Over the last two decades, the global beauty industry has seen an influx of technology and ingredient trends. As an esthetic researcher, I often find myself at the intersection of skin care science and sensationalism. It is quite easy to fall into the marketing abyss, where manufacturers are more inclined to craft exotic (and often unsubstantiated) stories than deliver well-researched scientific facts. One area of particular interest is the world of stem cells, a big buzzword in the industry today, yet one of the most wildly misunderstood topics. From plants, to animals and humans, the term stem cell is unfortunately used interchangeably no matter the context. Let’s start from the beginning.
STEM CELLS 101
What is a stem cell? The simplest definition of a stem cell is a cell that can both replicate (create new versions of itself) and differentiate (change) into other types of cells and tissues. In both the plant and animal kingdoms, the ultimate stem cell is a fertilized egg. These early stem cells are what is knows as Totipotential, a cell that has the ability to repeatedly divide and differentiate into all types of cells found within the body or the plant. In animals, these early Totipotential cells only exist for about four days, before they further differentiate into Pluripotential cells, or cells that can give rise to all of the cell types that make up the body.
However, in the plant kingdom, Totipontential cells remain that way throughout the lifetime of the plant. These plant stem cells exist in specialized tissue niches within the plant called meristems. In skin care applications, it is the plants meristem that is extracted and cultured in a lab to produce secondary metabolites that ultimately end up in the topical product. Just like with human stem cell products, the actual stem itself is never found within the bottle, it is the cultured cell “extract” that contains molecules with potential therapeutic value.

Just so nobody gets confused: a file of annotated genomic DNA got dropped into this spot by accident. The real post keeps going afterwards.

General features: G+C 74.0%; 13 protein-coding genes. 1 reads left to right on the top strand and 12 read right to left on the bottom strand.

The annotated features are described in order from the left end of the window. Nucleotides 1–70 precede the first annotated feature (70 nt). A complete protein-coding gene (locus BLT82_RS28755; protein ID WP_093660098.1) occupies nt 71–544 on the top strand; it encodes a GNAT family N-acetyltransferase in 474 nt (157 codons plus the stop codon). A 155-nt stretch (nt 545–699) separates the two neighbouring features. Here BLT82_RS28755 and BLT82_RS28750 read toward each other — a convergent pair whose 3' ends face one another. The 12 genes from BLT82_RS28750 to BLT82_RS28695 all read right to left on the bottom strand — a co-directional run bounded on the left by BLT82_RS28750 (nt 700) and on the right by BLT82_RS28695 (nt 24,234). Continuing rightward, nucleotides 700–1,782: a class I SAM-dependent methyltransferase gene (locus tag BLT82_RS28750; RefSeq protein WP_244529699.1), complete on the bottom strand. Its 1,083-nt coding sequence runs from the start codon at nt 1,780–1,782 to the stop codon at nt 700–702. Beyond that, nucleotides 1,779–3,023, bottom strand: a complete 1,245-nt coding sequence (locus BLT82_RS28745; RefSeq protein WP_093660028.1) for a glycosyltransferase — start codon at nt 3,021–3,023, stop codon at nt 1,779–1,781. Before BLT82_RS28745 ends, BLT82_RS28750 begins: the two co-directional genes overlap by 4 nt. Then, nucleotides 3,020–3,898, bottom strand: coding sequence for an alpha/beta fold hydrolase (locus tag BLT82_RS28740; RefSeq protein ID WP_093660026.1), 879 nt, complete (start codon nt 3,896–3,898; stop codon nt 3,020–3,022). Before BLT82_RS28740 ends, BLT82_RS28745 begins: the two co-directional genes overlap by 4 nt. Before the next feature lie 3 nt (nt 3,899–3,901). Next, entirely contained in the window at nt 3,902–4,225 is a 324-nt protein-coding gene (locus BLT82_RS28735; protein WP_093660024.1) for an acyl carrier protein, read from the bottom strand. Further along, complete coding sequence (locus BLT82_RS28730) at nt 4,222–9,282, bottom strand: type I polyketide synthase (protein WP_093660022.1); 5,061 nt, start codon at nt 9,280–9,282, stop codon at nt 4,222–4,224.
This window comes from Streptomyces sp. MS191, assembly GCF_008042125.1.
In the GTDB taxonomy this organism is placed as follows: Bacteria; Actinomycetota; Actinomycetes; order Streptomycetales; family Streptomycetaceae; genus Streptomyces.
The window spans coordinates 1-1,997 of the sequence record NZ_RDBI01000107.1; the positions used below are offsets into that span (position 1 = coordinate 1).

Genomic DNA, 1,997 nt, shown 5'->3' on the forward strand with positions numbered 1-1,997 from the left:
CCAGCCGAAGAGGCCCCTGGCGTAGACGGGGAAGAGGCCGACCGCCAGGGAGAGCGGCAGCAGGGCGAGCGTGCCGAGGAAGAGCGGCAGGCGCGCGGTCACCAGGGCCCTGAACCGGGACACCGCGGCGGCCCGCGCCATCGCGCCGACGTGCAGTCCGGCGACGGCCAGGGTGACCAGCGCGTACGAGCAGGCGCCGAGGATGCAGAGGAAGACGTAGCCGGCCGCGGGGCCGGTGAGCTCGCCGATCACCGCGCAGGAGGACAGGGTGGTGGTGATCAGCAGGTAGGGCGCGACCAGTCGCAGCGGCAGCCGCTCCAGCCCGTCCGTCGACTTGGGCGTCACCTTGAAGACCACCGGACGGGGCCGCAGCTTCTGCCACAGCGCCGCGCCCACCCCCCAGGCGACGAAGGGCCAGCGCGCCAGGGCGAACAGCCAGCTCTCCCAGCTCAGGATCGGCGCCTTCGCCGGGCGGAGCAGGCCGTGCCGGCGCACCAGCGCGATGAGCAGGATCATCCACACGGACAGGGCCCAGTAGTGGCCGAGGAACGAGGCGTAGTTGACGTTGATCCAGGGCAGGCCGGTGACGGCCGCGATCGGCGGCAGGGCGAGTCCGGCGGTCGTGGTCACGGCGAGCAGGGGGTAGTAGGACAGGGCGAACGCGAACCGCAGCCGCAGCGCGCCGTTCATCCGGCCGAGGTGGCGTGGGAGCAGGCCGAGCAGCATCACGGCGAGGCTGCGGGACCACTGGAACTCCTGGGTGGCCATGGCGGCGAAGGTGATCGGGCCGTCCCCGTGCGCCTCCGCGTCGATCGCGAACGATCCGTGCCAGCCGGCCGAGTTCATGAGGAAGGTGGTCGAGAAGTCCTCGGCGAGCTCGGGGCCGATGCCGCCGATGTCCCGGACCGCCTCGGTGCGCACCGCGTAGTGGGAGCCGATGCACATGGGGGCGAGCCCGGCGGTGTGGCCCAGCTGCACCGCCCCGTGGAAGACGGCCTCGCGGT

HARVESTING HUMAN CELLS
Multiple types of cells within the body can be utilized to harvest these growth factors. The most common cell sources for culture found in the topical skin care space include:
- Fibroblasts (the most dominant cell in connective tissue)
- Adipose (Fat) Stem Cells
- Bone Marrow Stem Cells
Each are very different in the types and quantities of messenger proteins they give off. The process of extraction, no matter the cell source, is universally the same (barring some additional steps unique to the manufacturer). The cell of choice is put through a culturing process in a laboratory, where the cell is fed nutrients in order for them to grow and proliferate. Think of a glorified petri dish that contains a solution of enzymes, carbohydrates, etc. that act as a food source for the cells. This solution is called a “media.”
The cell is placed in the media where it feeds off of the solution and then starts to grow. As these cells grow, they begin to naturally release protein molecules into the media, among other molecules. These proteins are those powerful messenger molecules known as growth factors and cytokines. The media is now considered “conditioned.” In fact, that is how all human growth factor products will have the ingredient listed on the bottle for you to recognize; Fibroblast Conditioned Media, Adipose Stem Cell Conditioned Media, and/or Bone Marrow Stem Cell Conditioned Media.